How to Price Your Substack Newsletter
Written by Casey Botticello
Creating a newsletter with Substack is a pretty straightforward process. However, the one question that most first time paid newsletter creators are left wondering is:
How much should I charge for my Substack newsletter?
This is a good question. After all, price your newsletter to high, and you may miss out on viewers. Price it too low and you may end up earning less money than you would for the same amount of work.
Luckily, now that Substack has been around a few years, there are a lot more subscription newsletters to look to as examples and data to help you pick the right price for your Substack newsletter.
General Substack Newsletter Pricing Range
Most newsletters on Substack fall into a fairly narrow price range of $5-$15 per month. Substack does not allow you to charge less, so the $5 price point represents the lowest pricing possible (you can effectively offer your newsletter at a price below $5 by creating a discount, but as far as base price goes, $5 is the minimum).
You can charge more than $15 per month, but you will need to typically be a true subject matter expert, who is offering indispensable advice to an affluent group of readers. A prime example of this is Petition, which is currently $49 per month (or $500 per year).
Factoring in Substack’s Fees
The fees that Substack charges its newsletter creators, are another factor that should be factored in when determining the price of your newsletter.
Substack collects 10% of all revenue generated by your newsletter. Additionally, Stripe, the payment processor Substack uses, charges 2.9% + $.30 per transaction fee.
So what does this actually look like, in practice?
Using my own newsletter as an example, a $50 payment, from a reader, for an annual subscription to Blogging Guide, nets me $42.75 (14.5% taken in total fees).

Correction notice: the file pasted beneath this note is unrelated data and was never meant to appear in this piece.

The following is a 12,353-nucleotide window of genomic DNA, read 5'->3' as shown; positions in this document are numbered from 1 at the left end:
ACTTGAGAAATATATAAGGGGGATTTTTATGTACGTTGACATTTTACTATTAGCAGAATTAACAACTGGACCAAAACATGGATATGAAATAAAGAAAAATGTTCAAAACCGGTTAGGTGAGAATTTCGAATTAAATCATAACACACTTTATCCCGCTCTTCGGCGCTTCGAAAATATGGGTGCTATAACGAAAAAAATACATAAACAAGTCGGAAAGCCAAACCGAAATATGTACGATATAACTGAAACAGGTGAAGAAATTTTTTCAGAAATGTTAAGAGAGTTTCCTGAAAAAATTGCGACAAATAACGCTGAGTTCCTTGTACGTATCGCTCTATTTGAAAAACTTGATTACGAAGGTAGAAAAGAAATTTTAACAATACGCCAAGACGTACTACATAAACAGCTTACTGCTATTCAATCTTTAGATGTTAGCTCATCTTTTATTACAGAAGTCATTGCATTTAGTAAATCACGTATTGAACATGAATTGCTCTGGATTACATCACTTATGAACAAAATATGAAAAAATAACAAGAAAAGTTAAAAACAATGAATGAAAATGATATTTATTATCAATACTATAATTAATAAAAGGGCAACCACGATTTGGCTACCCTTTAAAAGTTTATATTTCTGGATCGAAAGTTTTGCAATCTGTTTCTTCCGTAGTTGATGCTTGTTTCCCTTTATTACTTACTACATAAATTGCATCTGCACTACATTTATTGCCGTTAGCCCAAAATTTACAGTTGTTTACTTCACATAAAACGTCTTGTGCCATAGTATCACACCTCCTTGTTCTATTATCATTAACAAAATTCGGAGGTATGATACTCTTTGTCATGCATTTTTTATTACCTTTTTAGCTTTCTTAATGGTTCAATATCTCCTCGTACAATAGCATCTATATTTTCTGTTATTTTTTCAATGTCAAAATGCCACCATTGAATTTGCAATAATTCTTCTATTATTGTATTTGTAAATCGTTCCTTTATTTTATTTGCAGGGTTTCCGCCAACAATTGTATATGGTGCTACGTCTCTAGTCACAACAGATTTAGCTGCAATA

This might not seem like a lot, but if you are going to try to grow a large Substack audience, this amount can become a meaningful difference.
So it is important that you pick a newsletter subscription price, that will meet your needs net of the fees from Substack and Stripe.
Obviously, one solution is to raise the price of your newsletter, but depending on who your audience is, a small raise in price can trigger subscription cancellations.
It’s also worth noting that newsletter prices are not static, meaning, you can change them over time. So if you are stuck deciding between two prices, choose the more affordable option and revisit the issue after you actually have some paid subscribers.
Offering Promotional Pricing to Early Supporters
One of the most effective Substack newsletter pricing strategies I’ve used, is offering your early subscribers a significant discount.
This can be accomplished through lowering the price for all of your potential newsletter subscribers. But it also can be accomplished through:
- Offering limited time discounts. Substack allows you to offer potential subscribers discounts that expire on a certain date. In this scenario, you would typically notify your email list of the limited-time pricing so that the people who supported you from the beginning, can take advantage of this discount. However, other people following you, who may be intrigued can also sign up within the pre-determined time period of the sale, allowing you to test the general demand for your newsletter.
- Creating a discount accessible via a specific link. Substack allows you to create a discount that is only accessible through a custom link. And you can create multiple custom links. This allows you to offer early subscribers deeper discounts than you may want to offer to new readers who are just learning about your newsletter. It can also be a good way of offering a promotion to a targeted group of people. For example, if you are on podcast, and are promoting your newsletter, you could offer an exclusive discount for the podcast listeners.